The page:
Going Home + Breezy Pattern Mash

Going Home + Breezy Pattern Mash

Hi friends! I love sewing and writing, so I’m pretty excited to get to contribute to Ellie & Mac’s blog today. I’m going to be showing you how I mashed together the Going Home Raglan and the Breezy Peplum dress.

If you don’t have either one of these patterns, you’re going to need to grab them. Don’t worry, these are two favorites of E&M customers, you really can’t go wrong with either one. The best thing is, this is such an easy mash. The Going Home was one of the first patterns I bought and I’ve made it so many times. It’s a classic style and perfect for any skill level. If you’ve never sewn a top before this is a great place to start. You could also make this work with the Straight Fit Raglan as well, although the fit would be slightly different. The Breezy is beloved, beloved I tell you! It can be a peplum or a dress of several lengths, so there’s a lot you can do with this one as well. And don’t forget there are kids versions of the Going Home, Breezy, and Raglan

Are you ready?

First we’re going to cut out the skirt portion of our top. I like to cut the biggest piece first. I find that it’s easier to start with the biggest piece and then work my way down to the smallest piece. It helps me not have to fussy cut quite as much and I usually get the best use of my fabric this way. I decided to make my peplum a double layer. I cut out the first peplum at it’s intended length and then cut a second one that was about two inches longer. Obviously you can adjust this to suit your preference but I found this was a good balance for me.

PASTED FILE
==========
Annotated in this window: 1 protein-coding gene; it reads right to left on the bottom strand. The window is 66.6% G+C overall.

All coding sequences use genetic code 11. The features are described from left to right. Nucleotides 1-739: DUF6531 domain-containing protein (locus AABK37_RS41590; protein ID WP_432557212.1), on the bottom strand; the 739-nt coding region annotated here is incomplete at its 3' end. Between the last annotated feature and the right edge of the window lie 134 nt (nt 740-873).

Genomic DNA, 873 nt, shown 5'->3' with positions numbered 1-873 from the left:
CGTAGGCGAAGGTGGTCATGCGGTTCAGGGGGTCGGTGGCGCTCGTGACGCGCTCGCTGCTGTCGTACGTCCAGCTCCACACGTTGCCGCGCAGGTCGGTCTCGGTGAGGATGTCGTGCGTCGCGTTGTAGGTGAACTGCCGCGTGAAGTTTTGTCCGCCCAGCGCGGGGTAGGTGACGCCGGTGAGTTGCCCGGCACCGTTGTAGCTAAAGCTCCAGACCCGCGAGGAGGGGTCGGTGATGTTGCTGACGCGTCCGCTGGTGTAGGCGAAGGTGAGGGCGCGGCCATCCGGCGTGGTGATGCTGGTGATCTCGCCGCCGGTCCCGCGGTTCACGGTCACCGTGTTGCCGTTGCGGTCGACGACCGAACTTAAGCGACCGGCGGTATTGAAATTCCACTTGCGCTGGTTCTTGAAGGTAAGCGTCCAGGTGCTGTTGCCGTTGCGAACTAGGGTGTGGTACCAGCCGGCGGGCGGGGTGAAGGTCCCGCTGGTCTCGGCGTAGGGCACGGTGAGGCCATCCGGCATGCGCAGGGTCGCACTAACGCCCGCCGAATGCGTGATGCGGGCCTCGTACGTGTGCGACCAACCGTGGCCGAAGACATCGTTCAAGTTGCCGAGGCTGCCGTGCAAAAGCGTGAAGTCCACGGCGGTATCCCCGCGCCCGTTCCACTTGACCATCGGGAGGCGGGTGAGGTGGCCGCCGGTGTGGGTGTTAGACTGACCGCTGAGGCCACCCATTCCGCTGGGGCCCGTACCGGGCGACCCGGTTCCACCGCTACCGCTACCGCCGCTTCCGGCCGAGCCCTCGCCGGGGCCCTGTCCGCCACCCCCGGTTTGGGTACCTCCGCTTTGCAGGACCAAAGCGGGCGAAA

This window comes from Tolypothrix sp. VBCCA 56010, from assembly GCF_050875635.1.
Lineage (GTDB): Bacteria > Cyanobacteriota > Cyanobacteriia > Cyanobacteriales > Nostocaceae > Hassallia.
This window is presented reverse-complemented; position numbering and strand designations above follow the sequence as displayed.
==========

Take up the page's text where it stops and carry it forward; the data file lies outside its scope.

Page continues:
Next, we’re going to cut out the Going Home Raglan. I like the length of the Breezy bodice, so I measured it and for size L (the size I’m making) it’s 17 inches. I ended up cutting my raglan at 18 inches, but shortened it at the end by about 1.5 inches, so make of that what you will. You’re going to want to cut out the bodice front and back, sleeves to your desired length, and the neckband. The only change here is the length of the bodice front and back, everything else is the same. 

Assembly time:

Start putting together the raglan. In this case you will be following the pattern directions exactly. You’ll attach a sleeve to the bodice front, the bodice back to that same sleeve, the second sleeve to the bodice back and then put the whole bodice together. Attach the neckband according to the pattern directions and then sew up the side seams. 
Now you’re going to work on the skirt portion. Sew together the skirt at the side seams, if you’re doing a double peplum, sew together both skirts. Now you’re going to put the completed bodice right sides together with the skirt(s) and attach them. I found it easier to baste the skirts together if you did two skirt layers they can act as one while you’re attaching the bodice. I also prefer to baste the bodice to any skirt I sew before I go in for the serge, it’s easier to correct mistakes that way. When I tried mine on after attaching the bodice to the skirt I decided it would be a little more flattering if it were shorter, so that’s another good reason to baste.
And that’s it! Alternatively, you could cut a long rectangle, around 2x the measurement of your waist and just gather that and attach. I did that as well for some fabric I got from Amelia Lane Designs, but I like the way my Breezy mash ended up a little bit better. 

I saw a very similar top on a fast fashion site, which was where I drew my inspiration for this top. Sure, the fast fashion top was actually really cheap, but then I wouldn’t get the pleasure of making it myself. What do you think? Will you make a Breezy Raglan Peplum? If you do, I would LOVE to see it! Tag me in the E&M FB group or on IG!

(Written By: Michelle Eisele)

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